Go to the old record bins. Flip through the back issues.
Because you need to get Robert W. Jenson's old work.
Admittedly, you need to read his new work, too. As well as the recent stuff. And the older mid-80s material when he experimented with nu-wave pop.
That actually didn't happen.
There's lots of old gems. Not all of them are available through reprint publishers.
One of the best is The Knowledge of Things Hoped For: The Sense of Theological Discourse. Published by Oxford University Press in 1969, this book is out of print! From my correspondence with Wipf & Stock, Oxford will not permit reprinting so you'll have to find it in libraries or used.
The joy of this book is Jenson's engagement with still-important concerns: semiotics with Origen, analogy with Thomas, ordinary-language issues with the analytical types, and narrative/hermeneutics with the Bultmann folk and history with Pannenberg and Moltmann.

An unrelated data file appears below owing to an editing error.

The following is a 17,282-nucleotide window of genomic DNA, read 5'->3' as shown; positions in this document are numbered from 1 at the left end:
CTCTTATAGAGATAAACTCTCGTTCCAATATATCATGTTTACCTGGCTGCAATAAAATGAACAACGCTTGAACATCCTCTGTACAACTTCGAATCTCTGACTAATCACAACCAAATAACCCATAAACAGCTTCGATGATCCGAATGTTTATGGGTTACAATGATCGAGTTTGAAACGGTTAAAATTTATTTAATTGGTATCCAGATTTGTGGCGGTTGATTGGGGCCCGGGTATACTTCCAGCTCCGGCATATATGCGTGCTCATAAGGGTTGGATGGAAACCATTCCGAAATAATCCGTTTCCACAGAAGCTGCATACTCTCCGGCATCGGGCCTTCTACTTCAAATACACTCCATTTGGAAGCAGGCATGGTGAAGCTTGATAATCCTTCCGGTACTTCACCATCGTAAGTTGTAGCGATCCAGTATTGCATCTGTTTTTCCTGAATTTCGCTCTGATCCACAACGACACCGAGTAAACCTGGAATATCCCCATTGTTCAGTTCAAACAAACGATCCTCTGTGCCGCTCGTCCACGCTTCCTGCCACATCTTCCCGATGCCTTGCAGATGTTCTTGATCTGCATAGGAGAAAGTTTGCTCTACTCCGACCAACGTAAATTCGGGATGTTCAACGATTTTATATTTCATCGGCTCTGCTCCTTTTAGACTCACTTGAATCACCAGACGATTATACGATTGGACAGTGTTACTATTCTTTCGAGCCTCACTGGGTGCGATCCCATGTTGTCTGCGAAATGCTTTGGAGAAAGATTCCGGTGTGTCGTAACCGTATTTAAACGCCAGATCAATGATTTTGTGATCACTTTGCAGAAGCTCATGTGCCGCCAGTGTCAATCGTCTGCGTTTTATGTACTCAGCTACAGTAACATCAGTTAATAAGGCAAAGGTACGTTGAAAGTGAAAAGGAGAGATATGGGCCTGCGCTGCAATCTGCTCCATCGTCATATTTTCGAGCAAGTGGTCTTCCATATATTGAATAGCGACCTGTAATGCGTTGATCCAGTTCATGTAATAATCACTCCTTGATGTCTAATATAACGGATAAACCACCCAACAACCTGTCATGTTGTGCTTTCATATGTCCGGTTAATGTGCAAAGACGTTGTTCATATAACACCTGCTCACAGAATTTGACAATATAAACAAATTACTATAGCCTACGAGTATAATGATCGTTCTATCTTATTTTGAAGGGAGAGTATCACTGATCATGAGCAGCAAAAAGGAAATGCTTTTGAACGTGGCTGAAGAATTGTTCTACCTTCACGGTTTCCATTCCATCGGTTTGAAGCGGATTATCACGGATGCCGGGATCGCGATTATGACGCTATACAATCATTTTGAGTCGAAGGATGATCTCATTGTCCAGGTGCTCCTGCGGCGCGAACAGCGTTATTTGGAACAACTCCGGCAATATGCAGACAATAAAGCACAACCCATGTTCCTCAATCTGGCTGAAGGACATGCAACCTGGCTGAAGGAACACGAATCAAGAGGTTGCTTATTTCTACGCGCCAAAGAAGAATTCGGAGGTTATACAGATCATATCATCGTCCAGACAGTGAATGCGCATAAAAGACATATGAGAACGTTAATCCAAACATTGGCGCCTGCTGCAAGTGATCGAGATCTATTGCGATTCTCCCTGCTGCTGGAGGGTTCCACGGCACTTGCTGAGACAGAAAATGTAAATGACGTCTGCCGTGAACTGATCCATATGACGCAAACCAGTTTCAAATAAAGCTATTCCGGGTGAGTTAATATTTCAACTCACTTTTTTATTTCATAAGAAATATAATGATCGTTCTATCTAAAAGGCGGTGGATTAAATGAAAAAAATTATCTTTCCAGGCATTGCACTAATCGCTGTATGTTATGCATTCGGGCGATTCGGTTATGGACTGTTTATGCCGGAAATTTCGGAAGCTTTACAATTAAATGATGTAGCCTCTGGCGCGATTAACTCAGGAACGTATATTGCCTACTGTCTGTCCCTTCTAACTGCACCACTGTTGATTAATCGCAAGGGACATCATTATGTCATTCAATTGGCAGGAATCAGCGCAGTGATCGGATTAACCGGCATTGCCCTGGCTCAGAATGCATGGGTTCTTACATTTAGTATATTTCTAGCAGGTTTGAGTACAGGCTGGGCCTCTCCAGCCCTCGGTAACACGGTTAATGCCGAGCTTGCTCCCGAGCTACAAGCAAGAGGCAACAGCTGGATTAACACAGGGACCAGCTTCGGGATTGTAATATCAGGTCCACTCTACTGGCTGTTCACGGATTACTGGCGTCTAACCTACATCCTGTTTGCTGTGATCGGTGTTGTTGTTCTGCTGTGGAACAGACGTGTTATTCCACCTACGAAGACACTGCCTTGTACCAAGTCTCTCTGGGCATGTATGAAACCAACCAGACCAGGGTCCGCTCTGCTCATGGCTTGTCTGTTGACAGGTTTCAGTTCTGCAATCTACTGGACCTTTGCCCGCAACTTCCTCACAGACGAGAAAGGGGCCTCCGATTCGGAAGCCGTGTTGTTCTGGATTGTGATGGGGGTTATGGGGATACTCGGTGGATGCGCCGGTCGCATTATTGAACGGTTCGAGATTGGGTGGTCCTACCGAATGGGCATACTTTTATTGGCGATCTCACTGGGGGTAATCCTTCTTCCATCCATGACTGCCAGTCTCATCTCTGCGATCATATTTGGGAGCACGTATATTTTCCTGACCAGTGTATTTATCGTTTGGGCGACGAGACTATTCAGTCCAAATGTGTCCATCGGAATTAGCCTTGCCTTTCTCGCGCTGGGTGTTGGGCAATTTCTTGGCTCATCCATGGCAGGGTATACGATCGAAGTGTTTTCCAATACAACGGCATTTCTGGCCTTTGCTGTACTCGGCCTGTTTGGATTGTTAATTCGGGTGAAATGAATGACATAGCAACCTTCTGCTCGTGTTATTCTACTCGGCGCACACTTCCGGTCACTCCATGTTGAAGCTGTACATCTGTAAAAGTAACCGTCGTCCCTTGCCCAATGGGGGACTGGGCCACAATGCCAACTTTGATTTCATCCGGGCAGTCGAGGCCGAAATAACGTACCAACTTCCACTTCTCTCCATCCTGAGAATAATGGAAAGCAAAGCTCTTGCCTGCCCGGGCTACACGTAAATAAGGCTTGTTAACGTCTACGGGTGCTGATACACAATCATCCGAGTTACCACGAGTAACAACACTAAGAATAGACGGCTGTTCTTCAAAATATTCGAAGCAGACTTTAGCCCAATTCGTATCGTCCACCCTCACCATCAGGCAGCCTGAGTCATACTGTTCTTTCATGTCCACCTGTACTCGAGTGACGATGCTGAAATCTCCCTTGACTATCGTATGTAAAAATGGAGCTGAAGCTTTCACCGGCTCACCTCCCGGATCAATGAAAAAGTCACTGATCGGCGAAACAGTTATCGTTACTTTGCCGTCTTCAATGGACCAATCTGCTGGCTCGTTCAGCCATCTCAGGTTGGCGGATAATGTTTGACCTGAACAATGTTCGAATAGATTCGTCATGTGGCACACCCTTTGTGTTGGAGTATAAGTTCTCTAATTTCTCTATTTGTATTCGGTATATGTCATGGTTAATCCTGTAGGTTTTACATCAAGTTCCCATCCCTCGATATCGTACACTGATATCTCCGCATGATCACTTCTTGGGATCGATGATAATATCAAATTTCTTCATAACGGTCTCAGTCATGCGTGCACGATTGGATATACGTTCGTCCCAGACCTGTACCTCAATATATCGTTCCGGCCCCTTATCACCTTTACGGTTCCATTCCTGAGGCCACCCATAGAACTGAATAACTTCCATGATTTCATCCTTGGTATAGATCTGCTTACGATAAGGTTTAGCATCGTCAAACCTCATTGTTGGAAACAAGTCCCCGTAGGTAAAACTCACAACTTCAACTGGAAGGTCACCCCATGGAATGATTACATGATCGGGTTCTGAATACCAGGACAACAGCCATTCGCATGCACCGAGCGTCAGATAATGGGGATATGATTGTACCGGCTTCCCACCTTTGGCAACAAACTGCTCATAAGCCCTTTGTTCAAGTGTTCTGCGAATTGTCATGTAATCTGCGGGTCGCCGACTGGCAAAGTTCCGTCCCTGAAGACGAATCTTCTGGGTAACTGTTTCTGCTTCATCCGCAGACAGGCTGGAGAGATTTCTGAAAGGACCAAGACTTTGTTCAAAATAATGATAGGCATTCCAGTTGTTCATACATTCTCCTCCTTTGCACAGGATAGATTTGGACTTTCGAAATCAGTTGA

All of this stuff is in the background in the systematic theology. He references it a few times and is really the lengthy discussion of history and hermeneutics that many would have liked to see in the first volume. Not that it would answer all the questions they would lodge against Jenson.
Even though the books he wrote before this one on Karl Barth (Alpha & Omega) and after it on Karl Barth (God After God) are obviously Barth-driven, this one is incredibly less so. Rudolf Bultmann is the main instigator here -- and it is mainly about hermeneutics and history.
This is hardly a review or an engagement with his work. There is much I would argue with but since I read it so early in my theological formation I imagine my arguments with it stem from the book itself.